I open an email from Bent Pages Bookstore, a sponsor of the Jambalaya Writers Conference and read, “Can you bring books. The distributor canceled our order.” At first the message did not register. I read it again. Unbelievable! At last, a bookstore is willing to purchase books for me to sign and the distributor cancels the order.
“Yes, I can bring books,” I replied, then called the marketing representative assigned to my book by the publisher. He was also mystified. “The distributor has four of your books on their shelf.” Terry has come to my aide more than one time. He resolved the problem by calling the bookstore and selling them the books they needed.
I arrived at the Jambalaya Writers Conference to find ten copies of Finding Faith in the City Care Forgot on a chair behind my table. If I had brought books, I would have made more money. Bookstore sales yield a small royalty, in my case, a little over a $1 per book. So, why didn’t I bring books to sell? I didn’t write a book to get rich. Having your book in a retail store makes it easier for the consumer to find. I set the books on the table, laid out some post cards and debated on what to do until the booksigning began.
I have attended a number of writing conferences. The workshops yield the same basic information. No longer in need of an agent or publisher, I had grown weary of attending them. But I had four hours to kill. I choose several workshops on marketing hoping to learn something new I could do to market Finding Faith in the City Care Forgot. I exited the second session on marketing and saw Jane Trufant Harvey author of the Ask Him series of books and host of the video series Jump Start with Jane on thedailymass.com. “What have you learned?” She asked. “Everything I already know and am doing,” I replied.
The exception was the session with the keynote speaker, Tim O’Brien. The colorful Vietnam veteran strode to the podium. A hybrid of comfort and business, he wore a baseball cap, black tennis shoes resting on an orange sole with bright yellow laces and a business suit. I will never forget the theme of his presentation: What your character does will be remembered. His appearance may have repelled some, but the greatest wisdom tends to be hidden in unusual packages. I would not have read a story about the Vietnam War. After hearing O’Brien speak, The Things They Carried is on my reading list.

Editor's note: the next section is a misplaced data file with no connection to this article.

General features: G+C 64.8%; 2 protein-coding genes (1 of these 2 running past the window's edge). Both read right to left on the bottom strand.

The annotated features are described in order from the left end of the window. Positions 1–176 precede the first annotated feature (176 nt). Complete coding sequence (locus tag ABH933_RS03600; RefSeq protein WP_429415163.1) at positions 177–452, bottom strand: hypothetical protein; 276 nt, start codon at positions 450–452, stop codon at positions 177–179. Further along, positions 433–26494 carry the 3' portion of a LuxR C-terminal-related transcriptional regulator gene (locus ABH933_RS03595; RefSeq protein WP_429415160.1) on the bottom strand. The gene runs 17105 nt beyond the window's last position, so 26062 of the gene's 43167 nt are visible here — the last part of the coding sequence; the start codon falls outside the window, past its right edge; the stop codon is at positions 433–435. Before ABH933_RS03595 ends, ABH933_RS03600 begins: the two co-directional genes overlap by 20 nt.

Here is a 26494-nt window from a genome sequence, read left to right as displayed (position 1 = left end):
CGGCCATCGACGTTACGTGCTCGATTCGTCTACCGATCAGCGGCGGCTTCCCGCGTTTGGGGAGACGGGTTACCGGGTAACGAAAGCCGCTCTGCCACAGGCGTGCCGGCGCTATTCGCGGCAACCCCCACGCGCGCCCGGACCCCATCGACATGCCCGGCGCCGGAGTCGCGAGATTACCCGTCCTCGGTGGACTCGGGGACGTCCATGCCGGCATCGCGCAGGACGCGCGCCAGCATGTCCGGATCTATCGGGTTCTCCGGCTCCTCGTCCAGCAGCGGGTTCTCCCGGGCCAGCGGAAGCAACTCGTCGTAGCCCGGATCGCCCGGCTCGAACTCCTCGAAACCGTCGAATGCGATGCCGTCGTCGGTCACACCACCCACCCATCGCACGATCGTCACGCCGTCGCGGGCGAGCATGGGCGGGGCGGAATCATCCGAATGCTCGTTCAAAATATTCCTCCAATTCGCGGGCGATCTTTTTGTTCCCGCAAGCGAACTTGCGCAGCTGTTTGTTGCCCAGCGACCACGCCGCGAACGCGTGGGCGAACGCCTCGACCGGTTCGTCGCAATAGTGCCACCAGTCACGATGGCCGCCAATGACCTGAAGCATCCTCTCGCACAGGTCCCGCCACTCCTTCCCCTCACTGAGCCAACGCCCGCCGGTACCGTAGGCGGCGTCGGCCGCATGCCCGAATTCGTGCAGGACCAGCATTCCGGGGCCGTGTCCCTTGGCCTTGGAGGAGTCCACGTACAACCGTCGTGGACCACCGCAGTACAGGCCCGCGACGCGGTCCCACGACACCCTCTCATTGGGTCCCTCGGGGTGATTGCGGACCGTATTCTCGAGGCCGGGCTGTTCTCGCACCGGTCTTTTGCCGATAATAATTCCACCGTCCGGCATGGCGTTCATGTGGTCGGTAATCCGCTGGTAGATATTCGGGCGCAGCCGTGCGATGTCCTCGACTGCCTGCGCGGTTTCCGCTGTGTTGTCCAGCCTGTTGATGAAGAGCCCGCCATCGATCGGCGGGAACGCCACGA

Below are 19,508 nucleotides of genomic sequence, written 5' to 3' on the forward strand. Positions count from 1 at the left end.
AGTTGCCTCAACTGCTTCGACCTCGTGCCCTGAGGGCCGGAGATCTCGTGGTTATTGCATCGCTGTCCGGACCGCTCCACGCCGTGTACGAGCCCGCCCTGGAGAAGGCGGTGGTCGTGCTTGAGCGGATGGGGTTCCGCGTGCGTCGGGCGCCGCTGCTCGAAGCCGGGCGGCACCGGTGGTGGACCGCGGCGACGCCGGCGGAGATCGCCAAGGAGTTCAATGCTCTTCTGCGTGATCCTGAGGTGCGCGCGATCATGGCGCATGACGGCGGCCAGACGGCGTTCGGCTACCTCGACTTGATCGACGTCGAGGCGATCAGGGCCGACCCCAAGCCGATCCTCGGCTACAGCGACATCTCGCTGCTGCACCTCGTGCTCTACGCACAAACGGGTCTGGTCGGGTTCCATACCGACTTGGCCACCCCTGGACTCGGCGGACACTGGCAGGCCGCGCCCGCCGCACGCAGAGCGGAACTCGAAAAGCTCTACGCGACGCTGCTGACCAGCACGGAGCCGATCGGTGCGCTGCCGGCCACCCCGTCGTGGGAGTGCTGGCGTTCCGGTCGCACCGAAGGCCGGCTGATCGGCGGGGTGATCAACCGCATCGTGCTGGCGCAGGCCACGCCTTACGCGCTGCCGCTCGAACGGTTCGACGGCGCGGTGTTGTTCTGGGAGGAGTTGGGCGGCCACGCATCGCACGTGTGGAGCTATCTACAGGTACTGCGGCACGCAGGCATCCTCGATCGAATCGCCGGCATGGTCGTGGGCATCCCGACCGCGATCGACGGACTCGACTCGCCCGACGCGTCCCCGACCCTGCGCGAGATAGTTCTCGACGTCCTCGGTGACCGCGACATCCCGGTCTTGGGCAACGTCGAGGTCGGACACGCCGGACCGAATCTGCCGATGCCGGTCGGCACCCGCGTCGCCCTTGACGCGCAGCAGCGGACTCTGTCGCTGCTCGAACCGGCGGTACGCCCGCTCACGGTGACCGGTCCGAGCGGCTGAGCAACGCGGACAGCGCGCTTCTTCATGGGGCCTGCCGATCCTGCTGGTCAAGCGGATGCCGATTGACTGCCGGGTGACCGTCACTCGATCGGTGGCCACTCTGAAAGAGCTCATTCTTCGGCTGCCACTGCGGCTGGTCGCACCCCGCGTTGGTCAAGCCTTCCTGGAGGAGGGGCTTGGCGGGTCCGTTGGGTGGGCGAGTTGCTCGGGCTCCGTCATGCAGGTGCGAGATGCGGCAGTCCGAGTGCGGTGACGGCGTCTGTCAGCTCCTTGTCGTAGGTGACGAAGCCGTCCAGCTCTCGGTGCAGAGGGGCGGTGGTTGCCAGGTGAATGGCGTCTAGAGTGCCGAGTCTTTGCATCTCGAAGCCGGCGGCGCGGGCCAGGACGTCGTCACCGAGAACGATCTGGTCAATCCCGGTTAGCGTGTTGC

I left O’Brien’s session and took my place at the author’s book signing. The room quickly filled with people seeking to make purchases. The hour flew by as I chatted with people about Finding Faith in the City Care Forgot. Most of the crowd had departed to attend the next workshop when two Asian young men approached my table. One of the men, Paul, clutched the Program of Presenters handed out by the conference. He wasn’t interested in purchasing a book. Paul smiled broadly and spoke in broken English, “I want autographs of famous authors.” O’Brien who was signing books directly across from me had already left, so I pointed to Rebecca Gernon sitting to my right. Rebecca’s Amy Signs had been picked up nationally by Barnes and Nobles as well as many university libraries and she was a presenter at the conference.
Paul obtained Rebecca’s signature and then returned to my table. “I want autographs of famous authors.” Paul smiled. I returned his smile and wondered why he was standing in front of my table. Then I had an epiphany. Paul thought all of the authors at the conference were famous. I do not fall into the famous category, but didn’t know how to communicate that to Paul without being rude. After a second request for my famous autograph, I signed one of my postcards and handed it to Paul. His face lit up, and he exclaimed, “I will treasure this forever.” I left the Jambalaya’s Writers Conference contemplating if I should pray for fame to make that postcard worthy of being treasured.